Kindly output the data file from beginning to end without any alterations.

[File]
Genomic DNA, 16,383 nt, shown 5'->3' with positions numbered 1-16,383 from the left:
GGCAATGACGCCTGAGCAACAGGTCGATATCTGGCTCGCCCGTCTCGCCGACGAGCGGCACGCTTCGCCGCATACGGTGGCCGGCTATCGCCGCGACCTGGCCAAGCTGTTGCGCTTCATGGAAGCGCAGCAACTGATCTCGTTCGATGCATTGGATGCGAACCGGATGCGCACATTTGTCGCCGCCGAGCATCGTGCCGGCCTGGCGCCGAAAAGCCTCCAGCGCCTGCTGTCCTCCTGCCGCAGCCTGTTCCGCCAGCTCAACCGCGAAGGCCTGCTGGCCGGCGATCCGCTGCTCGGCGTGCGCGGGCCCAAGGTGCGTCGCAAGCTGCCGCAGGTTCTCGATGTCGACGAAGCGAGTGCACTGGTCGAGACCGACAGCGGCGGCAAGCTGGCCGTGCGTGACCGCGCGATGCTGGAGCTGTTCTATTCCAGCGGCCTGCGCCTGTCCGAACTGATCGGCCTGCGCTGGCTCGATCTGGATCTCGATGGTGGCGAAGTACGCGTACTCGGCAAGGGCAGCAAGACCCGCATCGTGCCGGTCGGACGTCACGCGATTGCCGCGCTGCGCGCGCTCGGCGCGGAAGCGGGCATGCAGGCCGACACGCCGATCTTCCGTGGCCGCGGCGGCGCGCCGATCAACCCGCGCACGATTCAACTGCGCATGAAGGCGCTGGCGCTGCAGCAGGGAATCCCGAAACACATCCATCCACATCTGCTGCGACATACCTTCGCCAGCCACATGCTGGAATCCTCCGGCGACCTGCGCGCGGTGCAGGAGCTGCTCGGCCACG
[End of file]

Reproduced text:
Genomic DNA, 16,383 nt, shown 5'->3' with positions numbered 1-16,383 from the left:
GGCAATGACGCCTGAGCAACAGGTCGATATCTGGCTCGCCCGTCTCGCCGACGAGCGGCACGCTTCGCCGCATACGGTGGCCGGCTATCGCCGCGACCTGGCCAAGCTGTTGCGCTTCATGGAAGCGCAGCAACTGATCTCGTTCGATGCATTGGATGCGAACCGGATGCGCACATTTGTCGCCGCCGAGCATCGTGCCGGCCTGGCGCCGAAAAGCCTCCAGCGCCTGCTGTCCTCCTGCCGCAGCCTGTTCCGCCAGCTCAACCGCGAAGGCCTGCTGGCCGGCGATCCGCTGCTCGGCGTGCGCGGGCCCAAGGTGCGTCGCAAGCTGCCGCAGGTTCTCGATGTCGACGAAGCGAGTGCACTGGTCGAGACCGACAGCGGCGGCAAGCTGGCCGTGCGTGACCGCGCGATGCTGGAGCTGTTCTATTCCAGCGGCCTGCGCCTGTCCGAACTGATCGGCCTGCGCTGGCTCGATCTGGATCTCGATGGTGGCGAAGTACGCGTACTCGGCAAGGGCAGCAAGACCCGCATCGTGCCGGTCGGACGTCACGCGATTGCCGCGCTGCGCGCGCTCGGCGCGGAAGCGGGCATGCAGGCCGACACGCCGATCTTCCGTGGCCGCGGCGGCGCGCCGATCAACCCGCGCACGATTCAACTGCGCATGAAGGCGCTGGCGCTGCAGCAGGGAATCCCGAAACACATCCATCCACATCTGCTGCGACATACCTTCGCCAGCCACATGCTGGAATCCTCCGGCGACCTGCGCGCGGTGCAGGAGCTGCTCGGCCACG